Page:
AI rolls as a backdrop to Singutopia. Robots pick up trash and clean streets, respond to natural disasters and employ the wealth of data on human health to create new treatments and provide healthcare improvements even to remote populations.
Data-driven policy helps put facts over politics, but people remain the adopters and implementors of ideas. AI helps even the playing field by removing the politics from the creation of voting districts, creating strangely convoluted but fairer voting maps in the United States.
The influence of large, multi-national NGOs wane in the face of better global conditions. The use of AI-augmented decision-making has created a more functional government with less need for outside entities to supplement them. Details shared transparently from government data allow people to see how and how well their money is spent, which has resulted in meaningful government budget allocations that address the most dire problems first while informing more direct democratic involvement in priority setting.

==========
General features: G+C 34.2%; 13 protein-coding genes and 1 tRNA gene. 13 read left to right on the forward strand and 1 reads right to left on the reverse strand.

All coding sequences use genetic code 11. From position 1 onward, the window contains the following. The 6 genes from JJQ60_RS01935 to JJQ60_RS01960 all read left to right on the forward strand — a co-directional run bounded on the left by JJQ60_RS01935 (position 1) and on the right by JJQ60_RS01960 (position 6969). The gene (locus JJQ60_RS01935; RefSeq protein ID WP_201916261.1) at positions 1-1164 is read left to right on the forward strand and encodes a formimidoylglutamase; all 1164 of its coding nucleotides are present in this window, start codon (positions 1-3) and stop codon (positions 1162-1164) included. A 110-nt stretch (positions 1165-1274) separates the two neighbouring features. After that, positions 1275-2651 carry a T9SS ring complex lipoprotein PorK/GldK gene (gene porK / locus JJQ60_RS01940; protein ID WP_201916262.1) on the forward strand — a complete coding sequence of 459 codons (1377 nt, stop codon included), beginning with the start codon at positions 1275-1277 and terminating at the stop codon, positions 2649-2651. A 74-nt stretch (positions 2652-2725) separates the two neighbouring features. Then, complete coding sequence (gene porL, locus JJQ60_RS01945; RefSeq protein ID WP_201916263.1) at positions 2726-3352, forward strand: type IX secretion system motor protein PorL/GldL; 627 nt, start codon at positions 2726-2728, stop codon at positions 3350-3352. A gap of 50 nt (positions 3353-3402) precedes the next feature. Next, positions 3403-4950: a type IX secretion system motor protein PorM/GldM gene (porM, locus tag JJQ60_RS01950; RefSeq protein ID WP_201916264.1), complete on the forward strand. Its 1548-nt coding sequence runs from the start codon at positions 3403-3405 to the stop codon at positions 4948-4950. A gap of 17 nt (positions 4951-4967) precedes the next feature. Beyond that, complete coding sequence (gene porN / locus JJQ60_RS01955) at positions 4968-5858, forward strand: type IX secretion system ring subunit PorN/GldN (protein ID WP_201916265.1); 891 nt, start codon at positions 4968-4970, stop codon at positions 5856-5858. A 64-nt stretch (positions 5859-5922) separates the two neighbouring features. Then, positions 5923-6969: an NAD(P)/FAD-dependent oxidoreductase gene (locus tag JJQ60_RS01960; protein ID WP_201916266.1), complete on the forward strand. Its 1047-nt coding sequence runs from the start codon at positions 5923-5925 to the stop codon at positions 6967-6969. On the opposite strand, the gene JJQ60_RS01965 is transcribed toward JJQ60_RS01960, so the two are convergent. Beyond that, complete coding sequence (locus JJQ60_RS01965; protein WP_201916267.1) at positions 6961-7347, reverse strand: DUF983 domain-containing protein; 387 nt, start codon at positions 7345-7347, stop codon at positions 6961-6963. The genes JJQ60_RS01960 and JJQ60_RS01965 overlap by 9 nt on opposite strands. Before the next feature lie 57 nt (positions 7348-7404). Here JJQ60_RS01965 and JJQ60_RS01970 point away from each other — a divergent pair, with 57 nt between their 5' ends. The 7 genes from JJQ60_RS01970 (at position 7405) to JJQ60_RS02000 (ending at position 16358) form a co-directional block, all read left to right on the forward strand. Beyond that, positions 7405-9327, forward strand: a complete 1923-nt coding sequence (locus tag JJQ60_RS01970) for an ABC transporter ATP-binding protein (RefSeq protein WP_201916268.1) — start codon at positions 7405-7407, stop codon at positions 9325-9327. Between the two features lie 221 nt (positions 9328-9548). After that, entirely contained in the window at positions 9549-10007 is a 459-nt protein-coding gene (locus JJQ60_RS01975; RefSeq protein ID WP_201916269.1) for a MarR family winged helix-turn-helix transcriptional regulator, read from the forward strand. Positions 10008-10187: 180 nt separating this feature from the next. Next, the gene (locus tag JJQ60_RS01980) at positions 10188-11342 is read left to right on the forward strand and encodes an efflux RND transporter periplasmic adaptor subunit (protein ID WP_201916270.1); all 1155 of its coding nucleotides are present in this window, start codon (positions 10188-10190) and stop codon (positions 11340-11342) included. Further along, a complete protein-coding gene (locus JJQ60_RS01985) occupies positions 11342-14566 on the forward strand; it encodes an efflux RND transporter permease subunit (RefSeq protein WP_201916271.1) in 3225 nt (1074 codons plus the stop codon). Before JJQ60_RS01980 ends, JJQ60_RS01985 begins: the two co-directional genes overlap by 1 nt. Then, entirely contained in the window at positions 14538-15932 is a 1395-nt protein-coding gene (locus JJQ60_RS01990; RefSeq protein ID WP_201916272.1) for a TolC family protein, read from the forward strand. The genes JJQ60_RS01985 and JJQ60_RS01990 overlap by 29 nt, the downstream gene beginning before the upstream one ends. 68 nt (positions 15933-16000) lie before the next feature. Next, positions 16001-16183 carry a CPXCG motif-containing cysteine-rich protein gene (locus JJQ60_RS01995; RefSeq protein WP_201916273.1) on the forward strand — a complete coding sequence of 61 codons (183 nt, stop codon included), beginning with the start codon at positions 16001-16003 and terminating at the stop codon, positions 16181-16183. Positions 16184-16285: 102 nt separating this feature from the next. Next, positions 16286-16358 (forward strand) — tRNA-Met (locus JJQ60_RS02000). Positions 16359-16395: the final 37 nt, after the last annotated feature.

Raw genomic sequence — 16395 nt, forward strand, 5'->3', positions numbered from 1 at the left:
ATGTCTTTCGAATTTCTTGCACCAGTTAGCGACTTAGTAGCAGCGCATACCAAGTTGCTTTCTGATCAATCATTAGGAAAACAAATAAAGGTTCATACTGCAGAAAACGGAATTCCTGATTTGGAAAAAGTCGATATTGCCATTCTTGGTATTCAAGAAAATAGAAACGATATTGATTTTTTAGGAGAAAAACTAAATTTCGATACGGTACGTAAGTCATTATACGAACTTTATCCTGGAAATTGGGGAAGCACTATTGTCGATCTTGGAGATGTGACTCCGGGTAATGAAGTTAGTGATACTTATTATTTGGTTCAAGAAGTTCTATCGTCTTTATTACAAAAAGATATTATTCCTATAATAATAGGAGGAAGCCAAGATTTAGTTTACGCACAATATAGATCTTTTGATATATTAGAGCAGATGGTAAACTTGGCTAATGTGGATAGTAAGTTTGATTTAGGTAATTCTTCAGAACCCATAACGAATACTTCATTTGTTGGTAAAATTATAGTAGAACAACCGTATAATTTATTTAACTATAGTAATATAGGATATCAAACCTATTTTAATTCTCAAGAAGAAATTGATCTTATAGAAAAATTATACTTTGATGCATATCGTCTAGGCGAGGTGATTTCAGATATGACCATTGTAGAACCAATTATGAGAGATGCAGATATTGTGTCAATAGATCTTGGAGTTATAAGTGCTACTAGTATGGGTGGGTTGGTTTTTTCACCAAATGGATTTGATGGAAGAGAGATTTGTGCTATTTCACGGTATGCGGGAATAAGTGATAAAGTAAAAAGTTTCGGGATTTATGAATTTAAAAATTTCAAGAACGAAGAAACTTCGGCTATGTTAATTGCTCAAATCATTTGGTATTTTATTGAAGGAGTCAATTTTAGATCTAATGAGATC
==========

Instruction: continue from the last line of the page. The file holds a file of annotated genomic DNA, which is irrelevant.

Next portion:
Climate change is recognized as a multi-generational issue but one that must continue to be earnestly addressed. AI offers alternatives and tests ideas, creating a positive feedback loop.
Massive amounts of data help hone entertainment and learning opportunities, but AI does not make the choice about what content people consume or what they learn—people retain agency.
Long-term plans may actually have a chance of working, guided by AI to examine the detail and present advice and revisions that help keep humanity on the path toward reduced greenhouse gases, the reduction of consumed plastics and other contaminants, and quickly identify social injustices that need to be addressed.
Future of Marketing Scenarios: Trust the Algorithm
AI uses data to inform its decisions, which humans have increasingly given over to the technology. The proliferation of divergent AI models was curtailed, giving way to centralized systems that consolidate knowledge representations. Distributed AI is limited to narrow use cases, such as medical diagnosis, where the data works best in a constrained, domain-specific model. The results, however, are part of an individual’s profile.